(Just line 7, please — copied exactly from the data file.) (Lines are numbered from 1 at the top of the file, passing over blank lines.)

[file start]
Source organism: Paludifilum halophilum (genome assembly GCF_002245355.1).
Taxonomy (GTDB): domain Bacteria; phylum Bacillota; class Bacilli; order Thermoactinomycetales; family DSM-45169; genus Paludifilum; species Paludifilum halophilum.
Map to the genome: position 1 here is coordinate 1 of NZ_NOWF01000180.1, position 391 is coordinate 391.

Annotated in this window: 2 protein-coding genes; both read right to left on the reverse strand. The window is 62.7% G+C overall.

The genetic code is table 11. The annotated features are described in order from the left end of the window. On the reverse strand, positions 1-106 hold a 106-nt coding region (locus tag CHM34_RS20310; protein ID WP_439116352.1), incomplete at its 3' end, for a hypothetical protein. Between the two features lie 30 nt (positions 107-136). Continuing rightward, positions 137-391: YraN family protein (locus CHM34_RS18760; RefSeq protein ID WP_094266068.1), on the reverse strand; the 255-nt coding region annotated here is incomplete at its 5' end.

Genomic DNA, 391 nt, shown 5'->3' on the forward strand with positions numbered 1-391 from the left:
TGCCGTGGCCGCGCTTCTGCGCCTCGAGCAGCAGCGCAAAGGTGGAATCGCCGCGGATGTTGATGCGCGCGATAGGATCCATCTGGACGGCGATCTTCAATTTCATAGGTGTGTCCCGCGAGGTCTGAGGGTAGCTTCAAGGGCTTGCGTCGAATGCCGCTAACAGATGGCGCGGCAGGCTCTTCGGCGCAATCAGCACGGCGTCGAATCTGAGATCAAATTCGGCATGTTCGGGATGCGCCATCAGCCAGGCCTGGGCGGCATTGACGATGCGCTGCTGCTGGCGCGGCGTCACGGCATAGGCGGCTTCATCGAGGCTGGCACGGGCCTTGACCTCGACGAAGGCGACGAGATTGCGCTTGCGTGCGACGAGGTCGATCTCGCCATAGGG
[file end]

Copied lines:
TGCCGTGGCCGCGCTTCTGCGCCTCGAGCAGCAGCGCAAAGGTGGAATCGCCGCGGATGTTGATGCGCGCGATAGGATCCATCTGGACGGCGATCTTCAATTTCATAGGTGTGTCCCGCGAGGTCTGAGGGTAGCTTCAAGGGCTTGCGTCGAATGCCGCTAACAGATGGCGCGGCAGGCTCTTCGGCGCAATCAGCACGGCGTCGAATCTGAGATCAAATTCGGCATGTTCGGGATGCGCCATCAGCCAGGCCTGGGCGGCATTGACGATGCGCTGCTGCTGGCGCGGCGTCACGGCATAGGCGGCTTCATCGAGGCTGGCACGGGCCTTGACCTCGACGAAGGCGACGAGATTGCGCTTGCGTGCGACGAGGTCGATCTCGCCATAGGG